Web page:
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Category:    Home > Reviews > Documentary > Politics > History > Oppression > Prejudice > Hate > Defamation – Anti-Semitism: The Movie (2009/First Run Features DVD)

Defamation – Anti-Semitism: The Movie (2009/First Run Features DVD)


Picture: C+     Sound: C+     Extras: C+     Documentary: B



Anti-Semitism is on the rise in a time where many political and geo-political factors have surfaced for the benefit and personal gain of some very ungainly people and other political causes.  It was always there, but 9/11 (for all kinds of reasons) and emboldened enemies of anyone Jewish have found the last decade a reason to re-insight old hatreds.  But Yoav Shamir’s new documentary Defamation – Anti-Semitism: The Movie (2009) decides to delve further into the subject with observations and results that make Borat pale by comparison.


With humor and ironic distance, Shamir shows how second-hand in imbedded anti-Semitism really is, including among many Jews themselves (is it about complex issues of guilt?) and he travels around to everywhere from the Anti-Defamation League to see how they fight it to people who criticize them, say Jewish Nationalists are taking advantage of guilt over anti-Semitism and discovers a vicious cycle that no one seems to be able to stop.  Of course, there are those who want that to remain so.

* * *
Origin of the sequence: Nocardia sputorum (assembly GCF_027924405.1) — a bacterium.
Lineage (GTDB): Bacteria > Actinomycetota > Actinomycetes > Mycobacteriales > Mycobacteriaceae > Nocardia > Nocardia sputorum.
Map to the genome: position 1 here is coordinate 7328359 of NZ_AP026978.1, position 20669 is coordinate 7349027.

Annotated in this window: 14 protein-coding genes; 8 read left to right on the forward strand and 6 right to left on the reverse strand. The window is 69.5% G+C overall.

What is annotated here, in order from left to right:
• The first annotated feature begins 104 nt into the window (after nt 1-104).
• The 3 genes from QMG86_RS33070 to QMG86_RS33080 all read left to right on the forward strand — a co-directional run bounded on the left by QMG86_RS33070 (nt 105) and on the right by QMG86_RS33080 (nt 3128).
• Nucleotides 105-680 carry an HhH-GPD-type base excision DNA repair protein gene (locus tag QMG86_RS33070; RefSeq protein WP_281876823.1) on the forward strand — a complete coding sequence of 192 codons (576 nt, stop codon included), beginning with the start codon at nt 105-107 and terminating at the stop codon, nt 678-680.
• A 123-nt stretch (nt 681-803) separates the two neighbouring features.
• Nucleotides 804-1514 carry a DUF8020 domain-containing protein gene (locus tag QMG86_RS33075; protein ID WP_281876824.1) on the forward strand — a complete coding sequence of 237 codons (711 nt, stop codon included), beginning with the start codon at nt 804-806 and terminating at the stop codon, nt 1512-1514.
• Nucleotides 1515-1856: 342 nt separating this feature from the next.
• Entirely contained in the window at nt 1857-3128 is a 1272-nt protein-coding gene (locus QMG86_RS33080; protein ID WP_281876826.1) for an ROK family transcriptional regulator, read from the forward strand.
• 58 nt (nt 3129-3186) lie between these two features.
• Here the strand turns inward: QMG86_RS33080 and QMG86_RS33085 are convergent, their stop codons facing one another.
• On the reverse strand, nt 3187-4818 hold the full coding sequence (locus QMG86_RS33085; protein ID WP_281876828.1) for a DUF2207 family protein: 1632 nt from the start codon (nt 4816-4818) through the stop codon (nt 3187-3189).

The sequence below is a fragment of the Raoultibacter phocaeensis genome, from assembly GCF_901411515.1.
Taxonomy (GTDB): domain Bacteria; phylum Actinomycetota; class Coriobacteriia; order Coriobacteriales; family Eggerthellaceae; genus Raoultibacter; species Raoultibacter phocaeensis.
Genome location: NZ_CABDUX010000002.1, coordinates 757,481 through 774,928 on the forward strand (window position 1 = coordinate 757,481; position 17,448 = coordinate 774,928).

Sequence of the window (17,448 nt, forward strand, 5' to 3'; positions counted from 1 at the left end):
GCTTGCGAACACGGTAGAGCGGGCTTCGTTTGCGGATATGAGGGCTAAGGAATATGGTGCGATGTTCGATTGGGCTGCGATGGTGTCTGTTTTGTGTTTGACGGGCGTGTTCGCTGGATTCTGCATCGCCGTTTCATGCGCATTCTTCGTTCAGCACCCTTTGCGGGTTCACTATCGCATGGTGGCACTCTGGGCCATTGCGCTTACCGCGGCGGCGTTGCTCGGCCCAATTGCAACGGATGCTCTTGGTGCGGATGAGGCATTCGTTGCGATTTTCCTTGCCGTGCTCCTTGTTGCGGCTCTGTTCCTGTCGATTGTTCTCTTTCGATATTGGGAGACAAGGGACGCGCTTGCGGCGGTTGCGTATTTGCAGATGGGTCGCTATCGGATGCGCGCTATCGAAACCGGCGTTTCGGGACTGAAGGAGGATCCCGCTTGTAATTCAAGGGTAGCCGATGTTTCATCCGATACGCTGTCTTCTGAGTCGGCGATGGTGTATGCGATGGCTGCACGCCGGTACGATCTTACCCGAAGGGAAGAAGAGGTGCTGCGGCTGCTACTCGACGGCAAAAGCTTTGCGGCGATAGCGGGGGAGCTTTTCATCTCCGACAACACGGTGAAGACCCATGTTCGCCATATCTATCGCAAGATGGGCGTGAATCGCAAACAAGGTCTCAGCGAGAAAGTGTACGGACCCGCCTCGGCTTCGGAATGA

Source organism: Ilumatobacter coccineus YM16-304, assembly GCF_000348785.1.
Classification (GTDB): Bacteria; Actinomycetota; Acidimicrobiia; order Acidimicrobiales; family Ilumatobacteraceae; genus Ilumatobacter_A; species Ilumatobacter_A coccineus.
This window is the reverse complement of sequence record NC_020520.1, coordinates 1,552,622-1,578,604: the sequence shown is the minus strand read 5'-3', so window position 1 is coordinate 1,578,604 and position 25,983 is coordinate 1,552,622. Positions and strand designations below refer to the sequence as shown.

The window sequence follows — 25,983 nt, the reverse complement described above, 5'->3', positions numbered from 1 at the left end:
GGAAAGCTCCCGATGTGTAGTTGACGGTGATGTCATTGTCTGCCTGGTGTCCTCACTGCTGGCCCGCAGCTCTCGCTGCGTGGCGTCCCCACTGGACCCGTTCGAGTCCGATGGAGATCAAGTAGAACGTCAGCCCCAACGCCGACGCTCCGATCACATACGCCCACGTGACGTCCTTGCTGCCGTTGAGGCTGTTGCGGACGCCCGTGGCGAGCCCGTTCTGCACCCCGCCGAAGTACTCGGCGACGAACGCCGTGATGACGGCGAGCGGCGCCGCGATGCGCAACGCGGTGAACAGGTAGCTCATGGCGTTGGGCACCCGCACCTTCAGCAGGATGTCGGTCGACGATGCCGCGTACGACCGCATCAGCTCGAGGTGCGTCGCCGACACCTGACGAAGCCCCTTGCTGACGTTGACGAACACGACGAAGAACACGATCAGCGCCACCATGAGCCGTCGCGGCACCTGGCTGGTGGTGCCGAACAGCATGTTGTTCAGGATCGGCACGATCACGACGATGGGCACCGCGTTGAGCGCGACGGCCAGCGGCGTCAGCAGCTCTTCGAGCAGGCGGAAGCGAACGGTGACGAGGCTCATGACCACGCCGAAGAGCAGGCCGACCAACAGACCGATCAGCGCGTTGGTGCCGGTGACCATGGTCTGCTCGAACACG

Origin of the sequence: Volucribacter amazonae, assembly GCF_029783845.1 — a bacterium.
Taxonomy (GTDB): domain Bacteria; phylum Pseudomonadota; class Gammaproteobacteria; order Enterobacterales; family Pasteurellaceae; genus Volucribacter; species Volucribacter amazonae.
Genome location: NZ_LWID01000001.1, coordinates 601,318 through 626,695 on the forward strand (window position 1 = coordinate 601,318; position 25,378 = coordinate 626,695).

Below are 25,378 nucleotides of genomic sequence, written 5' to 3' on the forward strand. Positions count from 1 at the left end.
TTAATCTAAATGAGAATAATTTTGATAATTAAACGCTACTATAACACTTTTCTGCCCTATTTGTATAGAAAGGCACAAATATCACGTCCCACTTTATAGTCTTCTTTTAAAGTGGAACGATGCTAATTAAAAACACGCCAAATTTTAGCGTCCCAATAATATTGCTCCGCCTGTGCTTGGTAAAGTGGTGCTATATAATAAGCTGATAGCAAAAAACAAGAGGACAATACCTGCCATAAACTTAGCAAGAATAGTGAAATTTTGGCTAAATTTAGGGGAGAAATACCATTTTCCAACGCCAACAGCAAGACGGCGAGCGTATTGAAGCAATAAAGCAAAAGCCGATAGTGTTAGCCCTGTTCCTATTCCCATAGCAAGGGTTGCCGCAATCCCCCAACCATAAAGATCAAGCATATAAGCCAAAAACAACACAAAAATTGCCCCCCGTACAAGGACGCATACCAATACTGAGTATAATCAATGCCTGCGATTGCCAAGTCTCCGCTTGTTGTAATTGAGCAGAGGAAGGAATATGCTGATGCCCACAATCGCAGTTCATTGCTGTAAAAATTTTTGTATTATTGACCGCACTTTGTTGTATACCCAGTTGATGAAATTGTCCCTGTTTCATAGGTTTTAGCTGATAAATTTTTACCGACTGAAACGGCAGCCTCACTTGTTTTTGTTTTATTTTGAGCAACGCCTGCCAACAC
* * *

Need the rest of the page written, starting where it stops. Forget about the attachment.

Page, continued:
However, his trips deeper into Brooklyn and to the Auschwitz death camp become the crux of this solid work that ultimately shows how hate and ugliness take on a life of their own and only by attacking the ideology and not people can it ever truly be stopped.  Shamir achieves some of this here and creates a unique entry into the exploration of Jewish life worldwide as a result, which is not easy, but he did it.


The anamorphically enhanced 1.78 X 1 image was shot on digital video (likely High Definition or close to it), but has some softness throughout and some older footage at times, so it behaves like most documentaries in playback.  The Dolby Digital 2.0 Stereo is not bad either, with some location audio issues, but not bad overall.  Extras include text biography and filmmaker’s statement.



-   Nicholas Sheffo


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